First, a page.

BBC Home
Explore the BBC
BBC News
Launch consoleBBC NEWS CHANNEL
Languages
Last Updated: Saturday, 9 December 2006, 15:55 GMT
Anger at post office closure plan
Rural post office
Campaigners have fought to save rural post offices
There has been an angry reaction to reports that thousands of post offices are to be closed to save money.

Between 2,500 and 3,000 post offices - mostly in rural areas - face phased closure after a government announcement on Thursday, the BBC has learned.

National Pensioners Convention general secretary Joe Harris said it would be "devastating news".

Royal Mail said the size of the network - which is losing money - depended on the level of government funding.

The Department of Trade and Industry described the current size of the network of 14,000 post offices as "unsustainable".

The network is making huge losses, and is due to lose a 150m-a-year subsidy for rural post offices in 2008.

BBC business editor Robert Peston said the government had rejected more extensive closures, recognising the social role post offices played.

It is understood there will be compensation packages of 40,000 to 70,000 for subpostmasters.

There will also be subsidies for van-based mobile post offices, pubs, libraries and butchers in affected villages.

A long battle by campaigners has seen four million people sign a petition calling for rural post offices to be saved.

'Sustainable future'

Mr Harris said post offices were a "lifeline" for millions of older people.

Colin Baker, general secretary of the National Federation of Subpostmasters, said local post offices were struggling because more people were shopping on the internet and going to larger towns.

Post offices needed to introduce more modern products and services - as they had done with foreign currency and travel insurance - to keep them going, he added.

HAVE YOUR SAY
I am disabled and don't drive. I use the Post Office for getting my money out of the bank
Georgina Bass

Parliamentary all-party sub-post offices group chairman Kate Hoey said ministers had to find a way of generating new income for post offices.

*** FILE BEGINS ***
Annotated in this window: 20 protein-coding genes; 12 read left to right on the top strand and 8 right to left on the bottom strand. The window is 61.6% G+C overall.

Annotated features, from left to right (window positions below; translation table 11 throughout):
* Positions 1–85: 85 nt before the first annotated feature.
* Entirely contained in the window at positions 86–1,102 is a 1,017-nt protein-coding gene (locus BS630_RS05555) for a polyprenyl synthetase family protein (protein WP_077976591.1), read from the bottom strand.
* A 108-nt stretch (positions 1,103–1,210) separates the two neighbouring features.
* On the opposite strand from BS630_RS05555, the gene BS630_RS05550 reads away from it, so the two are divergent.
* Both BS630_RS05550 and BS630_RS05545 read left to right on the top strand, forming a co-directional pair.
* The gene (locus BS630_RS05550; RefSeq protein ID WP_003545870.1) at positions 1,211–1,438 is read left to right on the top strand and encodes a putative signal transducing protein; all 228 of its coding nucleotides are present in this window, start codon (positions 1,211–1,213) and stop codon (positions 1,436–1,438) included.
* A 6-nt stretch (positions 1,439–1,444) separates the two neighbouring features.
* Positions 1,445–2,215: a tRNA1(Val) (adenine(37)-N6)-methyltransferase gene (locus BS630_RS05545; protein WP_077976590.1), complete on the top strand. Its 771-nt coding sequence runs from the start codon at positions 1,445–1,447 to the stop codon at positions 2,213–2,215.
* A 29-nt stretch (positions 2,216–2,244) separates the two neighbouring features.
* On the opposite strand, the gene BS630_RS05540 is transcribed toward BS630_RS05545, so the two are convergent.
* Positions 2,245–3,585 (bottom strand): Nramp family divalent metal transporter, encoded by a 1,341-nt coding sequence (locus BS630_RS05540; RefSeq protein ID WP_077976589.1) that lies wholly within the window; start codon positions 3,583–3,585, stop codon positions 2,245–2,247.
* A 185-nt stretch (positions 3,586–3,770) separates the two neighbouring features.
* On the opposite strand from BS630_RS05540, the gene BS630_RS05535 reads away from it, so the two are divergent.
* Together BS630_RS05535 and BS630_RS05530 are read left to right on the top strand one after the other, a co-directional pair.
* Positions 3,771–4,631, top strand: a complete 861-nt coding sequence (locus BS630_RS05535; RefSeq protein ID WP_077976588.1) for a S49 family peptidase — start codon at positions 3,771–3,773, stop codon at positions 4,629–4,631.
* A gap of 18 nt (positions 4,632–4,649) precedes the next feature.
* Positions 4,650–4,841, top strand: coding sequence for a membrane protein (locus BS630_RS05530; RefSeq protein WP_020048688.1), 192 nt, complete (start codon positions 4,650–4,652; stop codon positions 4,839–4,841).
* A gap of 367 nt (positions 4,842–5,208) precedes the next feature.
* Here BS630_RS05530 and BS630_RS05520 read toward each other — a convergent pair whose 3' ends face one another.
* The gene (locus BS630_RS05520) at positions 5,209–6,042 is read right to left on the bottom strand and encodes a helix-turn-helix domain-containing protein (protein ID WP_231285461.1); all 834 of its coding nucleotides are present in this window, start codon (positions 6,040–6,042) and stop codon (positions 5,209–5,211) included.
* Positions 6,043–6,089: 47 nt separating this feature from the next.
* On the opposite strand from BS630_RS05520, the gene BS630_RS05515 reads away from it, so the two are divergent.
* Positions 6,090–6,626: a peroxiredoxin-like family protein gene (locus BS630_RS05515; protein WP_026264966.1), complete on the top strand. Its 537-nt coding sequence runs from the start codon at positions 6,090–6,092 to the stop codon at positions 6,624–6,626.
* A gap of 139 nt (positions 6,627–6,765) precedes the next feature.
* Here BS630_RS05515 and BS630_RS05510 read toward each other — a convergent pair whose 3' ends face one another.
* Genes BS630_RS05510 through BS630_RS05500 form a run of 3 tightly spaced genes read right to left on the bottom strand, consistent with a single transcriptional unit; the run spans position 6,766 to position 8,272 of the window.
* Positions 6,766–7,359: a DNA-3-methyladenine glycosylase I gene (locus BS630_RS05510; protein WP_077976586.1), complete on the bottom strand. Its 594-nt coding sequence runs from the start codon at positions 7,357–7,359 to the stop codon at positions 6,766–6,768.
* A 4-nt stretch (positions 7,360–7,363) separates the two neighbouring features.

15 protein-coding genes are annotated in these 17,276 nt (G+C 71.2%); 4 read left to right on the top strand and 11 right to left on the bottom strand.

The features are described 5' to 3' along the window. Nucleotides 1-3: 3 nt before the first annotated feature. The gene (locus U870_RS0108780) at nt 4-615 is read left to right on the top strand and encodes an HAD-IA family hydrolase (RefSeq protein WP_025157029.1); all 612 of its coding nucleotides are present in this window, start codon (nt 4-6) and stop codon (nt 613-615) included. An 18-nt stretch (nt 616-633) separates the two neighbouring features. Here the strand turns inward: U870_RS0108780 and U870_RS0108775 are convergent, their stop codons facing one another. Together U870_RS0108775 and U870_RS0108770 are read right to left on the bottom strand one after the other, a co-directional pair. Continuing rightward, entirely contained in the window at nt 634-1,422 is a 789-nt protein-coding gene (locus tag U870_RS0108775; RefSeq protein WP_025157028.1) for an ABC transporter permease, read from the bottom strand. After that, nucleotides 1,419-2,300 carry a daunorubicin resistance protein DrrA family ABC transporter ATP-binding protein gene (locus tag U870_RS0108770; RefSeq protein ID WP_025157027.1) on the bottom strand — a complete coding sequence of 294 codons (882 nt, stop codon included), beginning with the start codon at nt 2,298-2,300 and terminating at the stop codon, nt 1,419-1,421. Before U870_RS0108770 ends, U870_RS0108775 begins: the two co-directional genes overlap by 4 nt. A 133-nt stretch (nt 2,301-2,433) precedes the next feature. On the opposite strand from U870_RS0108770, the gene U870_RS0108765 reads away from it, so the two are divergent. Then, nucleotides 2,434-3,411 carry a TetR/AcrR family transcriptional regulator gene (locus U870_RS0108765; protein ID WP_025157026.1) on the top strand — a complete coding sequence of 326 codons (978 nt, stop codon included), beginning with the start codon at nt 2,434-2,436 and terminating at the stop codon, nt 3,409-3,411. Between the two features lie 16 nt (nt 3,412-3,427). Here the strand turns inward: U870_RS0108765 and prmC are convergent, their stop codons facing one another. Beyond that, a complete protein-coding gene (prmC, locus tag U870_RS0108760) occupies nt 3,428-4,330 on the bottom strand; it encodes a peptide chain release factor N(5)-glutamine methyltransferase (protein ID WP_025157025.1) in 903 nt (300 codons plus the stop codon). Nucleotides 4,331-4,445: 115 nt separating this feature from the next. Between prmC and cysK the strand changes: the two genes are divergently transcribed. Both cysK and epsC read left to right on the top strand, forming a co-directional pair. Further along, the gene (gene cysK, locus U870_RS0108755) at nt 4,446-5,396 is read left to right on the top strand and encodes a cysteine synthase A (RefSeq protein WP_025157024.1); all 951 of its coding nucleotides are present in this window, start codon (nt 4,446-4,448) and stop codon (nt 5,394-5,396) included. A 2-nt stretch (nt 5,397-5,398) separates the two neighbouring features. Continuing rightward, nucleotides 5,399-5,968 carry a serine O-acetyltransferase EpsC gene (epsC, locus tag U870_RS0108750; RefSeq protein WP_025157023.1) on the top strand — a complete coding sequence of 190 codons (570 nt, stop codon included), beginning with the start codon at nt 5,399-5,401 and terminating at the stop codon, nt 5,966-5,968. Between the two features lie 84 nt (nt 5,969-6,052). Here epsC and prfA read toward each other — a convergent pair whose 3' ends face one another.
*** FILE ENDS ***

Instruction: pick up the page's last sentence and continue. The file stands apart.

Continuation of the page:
"It's not going to be good enough for the government to come forward and simply say post offices aren't viable and we're going to allow thousands and thousands of them to close. I don't think they will do it," she said.

Marilyn Hirst, a subpostmistress in Stanley, West Yorkshire, told BBC News the closure of her branch would have a dramatic effect on the community.

POST OFFICES IN CRISIS
Despite subsidies of 150m, post offices lost 111m in 2005
Postcomm estimates 1,500 of 8,000 rural post offices make money
72% of sub-postmasters are uncertain about the future, says Postcomm
Revenue from services withdrawn from post offices fell 168m in past year

"The nearest post office is about a mile and a half away but there's no direct bus for the people that live in the sheltered housing, who rely on coming up here," she said.

Conservative MP Peter Luff, chairman of the Trade and Industry Select Committee, said wholesale closures were not necessary and ran "completely contrary to the interests not only of rural Britain but of deprived urban areas too".

Liberal Democrat trade and industry spokesman Edward Davey said: "These closures have been government-driven as ministers have taken away businesses like pensions, TV licences and passports."

In Scotland, the SNP has called on the Executive to demand that Westminster ensures a secure future for rural post offices.


VIDEO AND AUDIO NEWS
Some people have reacted angrily to the closure plans



RELATED INTERNET LINKS
The BBC is not responsible for the content of external internet sites




FEATURES, VIEWS, ANALYSIS
Has China's housing bubble burst?
How the world's oldest clove tree defied an empire
Why Royal Ballet principal Sergei Polunin quit

PRODUCTS & SERVICES

Americas Africa Europe Middle East South Asia Asia Pacific